The microfluidic affinity-capture devices [49] developed by Toner et al. sparked the recent research efforts focused on the development of nanotechnology-enabled CTC assays. This 1st-generation (gen) device [49] (i.e., CTC-Chip) featured chemically etched microposts on a silicon substrate, on which anti-EpCAM antibodies were covalently functionalized. These embedded microposts were designed to maximize the contact between the device surfaces and the flow through cells. Following CTC capture, ICC was conducted to identify CTCs. The CTC-Chips demonstrated significantly more success in enumeration performance than most of the conventional CTC assays. Thereafter, similar device configurations were adapted to create new microfluidic chips (e.g., geometrically enhanced differential immunocapture, GEDI [50] approach and Biocept's CTC assay [51]), and different antibody capture agents were employed. Recently, a unique "Ephesia" approach [52] based on microposts of capture agent-coated magnetic beads self-assembled in a microchip demonstrated combined advantages of both microfluidic and immunomagnetic cell sorting. The 2nd-gen device [53] (i.e., herringbone-chip, HB-Chip) from the same group was made from an imprinted polydimethylsiloxane (PDMS) component on a glass slide. Microscale herringbone patterns were engineered into the PDMS component to introduce microvortices, leading to enhanced contact between the CTCs and the antibody-coated chip surfaces. In addition to the commonly used ICC technique, the transparent nature of the HB-Chip allowed for imaging of the captured CTCs by standard clinical histopathological stains (i.e., haematoxylin and eosin stain). Although the microfluidic setting improves CTC-capture performance, the majority of the microfluidic CTC assays suffers from depth of field issues when performing microscopy imaging due to the vertical depths of 3-dimensional device configurations. Time-consuming multiple cross-sectional imaging scans that generate large image files are required in order to avoid out-of-focus or superimposed micrographs. By coupling a pair of microelectrodes at the terminal of a plastic microfluidic chip[54], enzymatic release of the captured CTCs can be electrically counted without the issue of microscopy imaging. In contrast to their 1st and 2nd-gen devices, their 3rd-gen iChip[55] represents a groundbreaking label-free approach, which combines negative immunomagnetic depletion processes with an inertial focusing setting in an integrated microchip. Most importantly, this approach allows for the recovery of unmanipulated CTCs with desired molecular integrity and viability, allowing for downstream expressional profiling[18], as well as ex vivo culture and drug susceptibility testing[56]. The sorting mechanism of iChip, however, was recently reported to compromise the isolation of CTC clusters, which potentially contain CTCs with high metastatic potential.[57] “Cluster-Chip”, a microchip that can be used individually or in conjunction with CTC-iChips to isolate CTC clusters, was developed to address this issue.[58] Other microfluidic CTC assays based on unique principles, including micro-nuclear magnetic resonance (μNMR) platform[59], cell rolling[60], supported lipid bilayer (SLB)-coated microfluidic devices[61], and Vortex technology[62, 63] have also been developed and demonstrated. In addition to the microfluidic assays developed for the enumeration, molecular characterization, and ex vivo expansion of CTCs, a sectioned microfluidic device (known as the Velocity Valley Chip) that selectively captures CTCs in a manner dependent on the number of magnetic beads grafted on the surface of a given CTC [64] has been designed. This device was employed to separate CTCs into subpopulations by EpCAM expression of individual CTCs. Overall, microfluidic technology has shown its potential in enriching and isolating CTCs amenable for subsequent molecular and functional characterizations.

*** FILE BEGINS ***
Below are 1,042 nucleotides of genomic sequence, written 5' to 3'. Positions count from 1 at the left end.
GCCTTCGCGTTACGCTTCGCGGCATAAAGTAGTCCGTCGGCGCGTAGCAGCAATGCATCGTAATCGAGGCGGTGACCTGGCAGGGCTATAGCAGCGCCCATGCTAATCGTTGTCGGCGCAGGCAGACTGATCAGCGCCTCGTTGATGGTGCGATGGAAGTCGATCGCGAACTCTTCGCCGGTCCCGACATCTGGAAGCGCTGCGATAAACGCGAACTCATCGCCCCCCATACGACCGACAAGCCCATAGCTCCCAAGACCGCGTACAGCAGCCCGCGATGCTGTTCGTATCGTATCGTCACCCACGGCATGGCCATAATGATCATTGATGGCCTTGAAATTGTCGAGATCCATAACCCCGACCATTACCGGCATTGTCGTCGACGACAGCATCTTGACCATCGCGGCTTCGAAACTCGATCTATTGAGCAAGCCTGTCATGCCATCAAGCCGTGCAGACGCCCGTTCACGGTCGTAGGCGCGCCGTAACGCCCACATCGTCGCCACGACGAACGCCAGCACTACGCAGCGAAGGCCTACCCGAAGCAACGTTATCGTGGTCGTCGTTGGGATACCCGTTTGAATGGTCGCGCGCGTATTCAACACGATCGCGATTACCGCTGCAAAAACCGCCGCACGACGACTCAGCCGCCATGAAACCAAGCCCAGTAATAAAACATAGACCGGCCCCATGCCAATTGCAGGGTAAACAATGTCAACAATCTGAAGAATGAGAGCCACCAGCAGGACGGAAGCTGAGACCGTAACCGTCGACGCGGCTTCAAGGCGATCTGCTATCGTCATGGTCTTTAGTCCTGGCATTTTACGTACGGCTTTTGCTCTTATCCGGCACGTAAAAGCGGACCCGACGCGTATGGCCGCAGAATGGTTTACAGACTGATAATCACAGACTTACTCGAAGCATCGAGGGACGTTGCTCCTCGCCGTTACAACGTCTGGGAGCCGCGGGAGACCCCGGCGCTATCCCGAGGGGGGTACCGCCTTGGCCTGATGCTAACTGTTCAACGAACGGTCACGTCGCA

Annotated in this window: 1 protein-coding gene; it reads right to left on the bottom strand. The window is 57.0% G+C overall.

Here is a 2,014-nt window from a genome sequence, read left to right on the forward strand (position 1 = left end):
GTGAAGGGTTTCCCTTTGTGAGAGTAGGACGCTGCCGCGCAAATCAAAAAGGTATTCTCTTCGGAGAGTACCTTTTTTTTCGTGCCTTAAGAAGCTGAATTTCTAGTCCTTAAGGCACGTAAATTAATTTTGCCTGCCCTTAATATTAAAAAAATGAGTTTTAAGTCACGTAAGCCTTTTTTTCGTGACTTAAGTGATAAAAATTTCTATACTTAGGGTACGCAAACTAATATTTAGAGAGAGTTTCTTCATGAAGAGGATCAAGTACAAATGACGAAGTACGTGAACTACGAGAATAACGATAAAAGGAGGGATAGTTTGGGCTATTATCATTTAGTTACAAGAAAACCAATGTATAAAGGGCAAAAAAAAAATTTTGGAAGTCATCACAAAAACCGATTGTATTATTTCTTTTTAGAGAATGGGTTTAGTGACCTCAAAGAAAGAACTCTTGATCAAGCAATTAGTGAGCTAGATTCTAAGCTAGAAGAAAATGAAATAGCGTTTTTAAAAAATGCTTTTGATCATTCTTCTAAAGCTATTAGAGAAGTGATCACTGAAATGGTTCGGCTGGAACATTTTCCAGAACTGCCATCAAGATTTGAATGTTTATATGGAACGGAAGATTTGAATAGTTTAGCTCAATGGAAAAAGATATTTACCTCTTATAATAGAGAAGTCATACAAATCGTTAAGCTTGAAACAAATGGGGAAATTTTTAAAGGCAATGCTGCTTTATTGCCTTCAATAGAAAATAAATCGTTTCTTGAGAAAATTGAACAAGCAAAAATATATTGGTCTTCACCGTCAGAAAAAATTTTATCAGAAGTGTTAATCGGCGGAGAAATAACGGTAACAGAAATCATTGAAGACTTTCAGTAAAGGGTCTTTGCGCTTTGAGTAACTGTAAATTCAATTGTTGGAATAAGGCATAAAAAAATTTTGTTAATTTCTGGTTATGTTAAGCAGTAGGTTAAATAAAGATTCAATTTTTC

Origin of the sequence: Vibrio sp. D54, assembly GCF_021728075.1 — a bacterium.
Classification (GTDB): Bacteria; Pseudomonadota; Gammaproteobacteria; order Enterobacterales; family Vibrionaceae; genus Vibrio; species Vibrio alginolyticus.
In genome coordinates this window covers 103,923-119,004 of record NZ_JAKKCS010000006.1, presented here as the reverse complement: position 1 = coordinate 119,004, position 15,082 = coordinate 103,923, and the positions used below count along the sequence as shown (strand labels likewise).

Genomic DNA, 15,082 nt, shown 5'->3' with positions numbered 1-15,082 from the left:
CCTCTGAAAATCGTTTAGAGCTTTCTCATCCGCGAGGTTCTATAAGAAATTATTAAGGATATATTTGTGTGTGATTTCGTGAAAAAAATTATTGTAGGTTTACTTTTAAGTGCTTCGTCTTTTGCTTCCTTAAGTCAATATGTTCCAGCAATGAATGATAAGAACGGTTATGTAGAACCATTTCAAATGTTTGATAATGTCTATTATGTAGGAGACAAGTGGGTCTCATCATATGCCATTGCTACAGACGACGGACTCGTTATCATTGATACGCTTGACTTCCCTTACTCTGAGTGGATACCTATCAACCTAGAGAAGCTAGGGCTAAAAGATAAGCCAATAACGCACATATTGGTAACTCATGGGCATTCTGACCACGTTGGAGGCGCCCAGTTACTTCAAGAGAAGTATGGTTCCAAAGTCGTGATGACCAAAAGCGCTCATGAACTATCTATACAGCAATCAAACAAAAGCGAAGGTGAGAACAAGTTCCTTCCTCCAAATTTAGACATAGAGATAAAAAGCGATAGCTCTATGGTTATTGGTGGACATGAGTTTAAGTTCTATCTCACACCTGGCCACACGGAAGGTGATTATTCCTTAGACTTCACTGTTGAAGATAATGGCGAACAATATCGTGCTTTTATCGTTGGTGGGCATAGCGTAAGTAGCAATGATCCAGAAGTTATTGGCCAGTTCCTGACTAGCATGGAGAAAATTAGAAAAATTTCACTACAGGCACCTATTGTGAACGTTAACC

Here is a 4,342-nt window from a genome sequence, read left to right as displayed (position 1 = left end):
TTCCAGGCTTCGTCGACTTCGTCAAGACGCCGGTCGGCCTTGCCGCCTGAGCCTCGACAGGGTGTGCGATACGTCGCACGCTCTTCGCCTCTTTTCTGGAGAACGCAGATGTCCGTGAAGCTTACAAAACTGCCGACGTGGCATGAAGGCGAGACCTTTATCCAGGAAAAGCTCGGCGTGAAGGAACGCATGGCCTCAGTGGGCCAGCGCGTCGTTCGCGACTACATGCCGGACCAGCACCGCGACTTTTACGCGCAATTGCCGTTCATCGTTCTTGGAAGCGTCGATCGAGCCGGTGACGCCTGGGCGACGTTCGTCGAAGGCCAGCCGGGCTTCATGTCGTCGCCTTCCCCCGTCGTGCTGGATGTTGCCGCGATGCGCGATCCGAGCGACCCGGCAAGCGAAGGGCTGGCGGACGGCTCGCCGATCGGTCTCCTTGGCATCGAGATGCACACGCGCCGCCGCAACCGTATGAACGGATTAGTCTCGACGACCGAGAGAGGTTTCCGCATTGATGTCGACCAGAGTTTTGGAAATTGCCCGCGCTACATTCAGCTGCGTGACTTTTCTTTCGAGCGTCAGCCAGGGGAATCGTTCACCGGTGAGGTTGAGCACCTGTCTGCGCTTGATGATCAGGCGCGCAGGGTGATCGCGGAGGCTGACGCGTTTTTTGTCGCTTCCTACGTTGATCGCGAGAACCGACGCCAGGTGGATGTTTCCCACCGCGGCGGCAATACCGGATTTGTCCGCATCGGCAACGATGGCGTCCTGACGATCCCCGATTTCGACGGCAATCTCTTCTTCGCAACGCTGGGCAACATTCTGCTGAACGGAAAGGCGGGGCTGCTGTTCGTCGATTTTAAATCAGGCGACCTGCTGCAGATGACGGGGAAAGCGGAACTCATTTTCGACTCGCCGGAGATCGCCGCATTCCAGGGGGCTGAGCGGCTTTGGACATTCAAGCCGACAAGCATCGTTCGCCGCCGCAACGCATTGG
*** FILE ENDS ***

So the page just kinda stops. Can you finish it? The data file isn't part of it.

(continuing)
NanoVelcro CTC Assays: Three generations of development